By Michael Goldstein
By Dennis Romero
By Sarah Fenske
By Matthew Mullins
By Patrick Range McDonald
By LA Weekly
By Dennis Romero
By Simone Wilson
I’ve started to notice the smell. It’s a deep funk, definitely human, saturating the stale air like an old sponge. I gag and pull my sweater over my nose, breathing in the fibers.
“Nuh-guin,” comes a voice from the loudspeaker. I nudge my mom. “Hey, I think that’s you.” We’ve been at the Harbor-UCLA Medical Center emergency room since 9:45 a.m.
“Are you sure?”
“Yes! Now hurry before they think you’ve left!”
She scuttles off to the nurses’ station for the second time. Some five hours ago, the nurses checked her vitals, so we think this time she’s won time with a doctor. The joke’s on us. They simply check her vitals again.
My mom got an abnormal EKG reading the day before when she went to get her high-blood-pressure meds refilled at a clinic. The doctor also noticed that her thyroid was swollen and urged her to immediately go to the hospital to get a referral to a specialist.
My 53-year-old mom has no health insurance. She’s a classic example of one of those left in the middle — makes a little too much to qualify for county and state programs, but makes way too little to pay the $400 and higher premiums that individual health-insurance plans demand. The hours they give her at her job as a teacher’s aide don’t meet the mark to qualify her for coverage.
It’s after 5 p.m. now, and the smell is overwhelming. A woman in a velour sweatsuit walks through the waiting room with an atomizer, adamantly spritzing the air. “Uh-uh, this will make it a little better,” she says aloud, and people are grateful.
A hugely overweight guy sitting diagonally from me, with his mother next to him, has been mostly asleep since he got here. He was two ahead of us when we got into line. His snoring is loud and unabashed. People chuckle each time his head falls backward and hits the wall behind him with a huge crack, but neither the pain nor our laughter wakes him. The woman next to me, a real chatty Cathy, engages Sleepy Guy and his mom in conversation.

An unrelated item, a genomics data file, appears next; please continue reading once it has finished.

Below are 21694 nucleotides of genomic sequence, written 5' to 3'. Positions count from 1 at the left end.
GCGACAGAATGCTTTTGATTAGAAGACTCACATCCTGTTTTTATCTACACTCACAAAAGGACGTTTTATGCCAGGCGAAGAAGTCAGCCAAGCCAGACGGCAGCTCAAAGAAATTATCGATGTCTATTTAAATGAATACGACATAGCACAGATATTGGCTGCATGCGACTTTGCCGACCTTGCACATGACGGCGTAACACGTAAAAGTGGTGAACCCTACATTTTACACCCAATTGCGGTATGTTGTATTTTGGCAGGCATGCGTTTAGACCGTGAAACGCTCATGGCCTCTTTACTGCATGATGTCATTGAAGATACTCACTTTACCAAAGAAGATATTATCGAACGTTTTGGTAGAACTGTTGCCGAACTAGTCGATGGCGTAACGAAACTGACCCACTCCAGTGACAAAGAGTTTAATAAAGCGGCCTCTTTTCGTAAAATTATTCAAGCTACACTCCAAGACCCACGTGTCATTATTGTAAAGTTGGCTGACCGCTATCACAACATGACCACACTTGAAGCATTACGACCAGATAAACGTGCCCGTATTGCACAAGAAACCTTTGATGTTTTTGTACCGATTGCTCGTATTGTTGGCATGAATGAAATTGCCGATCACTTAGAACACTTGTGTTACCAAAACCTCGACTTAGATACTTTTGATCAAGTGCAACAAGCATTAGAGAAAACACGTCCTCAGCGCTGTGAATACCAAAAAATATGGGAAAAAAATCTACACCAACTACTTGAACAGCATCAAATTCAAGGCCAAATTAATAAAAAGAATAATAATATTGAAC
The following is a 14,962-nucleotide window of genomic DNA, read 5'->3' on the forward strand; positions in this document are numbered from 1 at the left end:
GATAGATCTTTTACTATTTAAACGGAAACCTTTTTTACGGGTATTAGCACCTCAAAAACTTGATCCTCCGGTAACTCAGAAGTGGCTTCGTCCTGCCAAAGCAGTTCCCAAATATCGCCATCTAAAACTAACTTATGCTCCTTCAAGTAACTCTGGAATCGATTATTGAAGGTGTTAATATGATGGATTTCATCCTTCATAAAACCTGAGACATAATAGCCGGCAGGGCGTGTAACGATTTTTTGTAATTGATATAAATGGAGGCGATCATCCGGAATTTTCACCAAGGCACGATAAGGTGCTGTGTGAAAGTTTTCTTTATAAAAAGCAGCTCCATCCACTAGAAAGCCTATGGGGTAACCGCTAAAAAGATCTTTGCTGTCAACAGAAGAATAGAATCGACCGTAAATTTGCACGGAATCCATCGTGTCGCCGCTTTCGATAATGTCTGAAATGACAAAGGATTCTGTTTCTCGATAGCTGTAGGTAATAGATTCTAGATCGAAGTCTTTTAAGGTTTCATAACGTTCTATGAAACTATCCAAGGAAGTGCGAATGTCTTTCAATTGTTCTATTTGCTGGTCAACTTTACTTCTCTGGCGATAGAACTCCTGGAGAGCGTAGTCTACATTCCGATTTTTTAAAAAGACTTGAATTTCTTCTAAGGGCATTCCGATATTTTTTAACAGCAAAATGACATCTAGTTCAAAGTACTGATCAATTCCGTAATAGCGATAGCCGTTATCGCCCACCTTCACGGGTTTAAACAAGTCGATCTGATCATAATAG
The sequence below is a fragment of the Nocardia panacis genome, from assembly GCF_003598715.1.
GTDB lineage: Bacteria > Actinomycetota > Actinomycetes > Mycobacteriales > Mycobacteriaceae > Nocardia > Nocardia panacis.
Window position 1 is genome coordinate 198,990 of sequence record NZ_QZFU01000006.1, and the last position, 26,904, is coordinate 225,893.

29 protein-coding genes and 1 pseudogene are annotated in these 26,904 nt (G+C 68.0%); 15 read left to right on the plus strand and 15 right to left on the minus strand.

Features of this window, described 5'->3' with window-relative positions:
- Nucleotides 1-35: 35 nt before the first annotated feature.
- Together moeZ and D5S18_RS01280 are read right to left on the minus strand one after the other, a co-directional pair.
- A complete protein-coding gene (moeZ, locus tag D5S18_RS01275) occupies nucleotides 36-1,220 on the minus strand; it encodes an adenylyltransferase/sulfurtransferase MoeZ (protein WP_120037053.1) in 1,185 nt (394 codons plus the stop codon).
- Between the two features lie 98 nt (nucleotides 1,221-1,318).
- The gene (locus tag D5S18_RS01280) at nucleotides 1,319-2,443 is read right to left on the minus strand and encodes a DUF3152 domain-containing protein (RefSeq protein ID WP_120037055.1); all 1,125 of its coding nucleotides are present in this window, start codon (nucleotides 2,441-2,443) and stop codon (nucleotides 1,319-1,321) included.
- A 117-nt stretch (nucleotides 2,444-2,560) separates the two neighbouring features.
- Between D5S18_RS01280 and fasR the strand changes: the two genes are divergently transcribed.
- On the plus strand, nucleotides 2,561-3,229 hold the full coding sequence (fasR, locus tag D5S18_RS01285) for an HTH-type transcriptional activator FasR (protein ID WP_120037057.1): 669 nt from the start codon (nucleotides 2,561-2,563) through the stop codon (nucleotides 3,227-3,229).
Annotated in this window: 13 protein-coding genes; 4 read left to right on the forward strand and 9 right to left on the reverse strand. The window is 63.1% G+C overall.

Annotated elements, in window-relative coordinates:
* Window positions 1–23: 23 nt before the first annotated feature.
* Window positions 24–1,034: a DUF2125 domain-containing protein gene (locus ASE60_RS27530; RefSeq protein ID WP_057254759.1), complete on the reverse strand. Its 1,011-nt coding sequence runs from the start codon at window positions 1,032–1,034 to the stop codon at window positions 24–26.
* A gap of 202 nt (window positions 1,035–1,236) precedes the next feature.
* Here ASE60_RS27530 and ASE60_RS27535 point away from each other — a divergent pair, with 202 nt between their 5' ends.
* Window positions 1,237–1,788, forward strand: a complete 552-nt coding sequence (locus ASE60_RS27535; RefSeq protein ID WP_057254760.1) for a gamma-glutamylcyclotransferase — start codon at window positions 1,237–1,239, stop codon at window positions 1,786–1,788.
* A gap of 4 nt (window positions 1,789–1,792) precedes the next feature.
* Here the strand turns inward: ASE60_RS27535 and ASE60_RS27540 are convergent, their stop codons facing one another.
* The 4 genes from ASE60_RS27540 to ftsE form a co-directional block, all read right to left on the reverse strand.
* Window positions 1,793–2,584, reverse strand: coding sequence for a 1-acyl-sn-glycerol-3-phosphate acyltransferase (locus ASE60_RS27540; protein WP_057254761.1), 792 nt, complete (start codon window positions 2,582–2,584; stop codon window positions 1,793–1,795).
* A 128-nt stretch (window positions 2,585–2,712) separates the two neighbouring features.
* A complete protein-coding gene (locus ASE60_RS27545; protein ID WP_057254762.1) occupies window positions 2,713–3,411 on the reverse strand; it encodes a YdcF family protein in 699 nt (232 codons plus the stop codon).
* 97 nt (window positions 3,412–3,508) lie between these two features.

“What are you here for?” she asks, during one of Sleepy Guy’s waking moments.
“For a checkup on my surgery,” he responds. He pulls up his shirt to reveal to the hundred or so people in the waiting room a vertical surgeon’s cut across his baby-smooth stomach. “I had to wait 19 months for this. It’s county.”
Turns out he’s a former Marine, so the conversation switches to politics. Chatty and Sleepy agree that Bush has screwed up things badly. Sleepy Guy describes the anxiety he felt after returning from duty abroad. An older guy chimes in and says he’s had the same thing and couldn’t sleep either. Chatty Cathy suggests that the anxiety is probably the reason why Sleepy Guy’s so tired. Everyone nods thoughtfully in agreement.
“New-jin!” someone crackles over the loudspeaker.
“Ma, that’s you!” I tap my mom real hard. I’ve gotten so accustomed to the mispronunciations of my last name that I can recognize variations pretty easily. I watch with relief as a nurse at last leads her into the guts of the hospital.
There’s another woman sitting next to me now, talking to Sleepy Guy’s mom and trying to find out how long we’ve all been waiting, because she’s just arrived.
“I guess I need to wait because they don’t know what’s wrong with me and they just told me I have diabetes,” she tells the mom. Her sister turns up five minutes later with a combo meal and hands it to her. We watch as Diabetes Girl bites into her turkey burger and sips from a jumbo-size soft drink.
It’s almost 7:30 p.m. when my mom finally comes out. “He saw me for not even 10 minutes and was ordering an ultrasound for my thyroid when they had emergency gunshot victims and so canceled it!” she says, exasperated. “We have to go to Long Beach for an appointment, but he didn’t explain what it was for...”
The smell is coming back now, much more obscene than before, and spreading quickly. People in the waiting room put sleeves and handkerchiefs over their noses, make faces, and meekly laugh at how bad it now reeks. We are all embarrassed and don’t know why.
“C’mon, Ma, let’s get out of here.”
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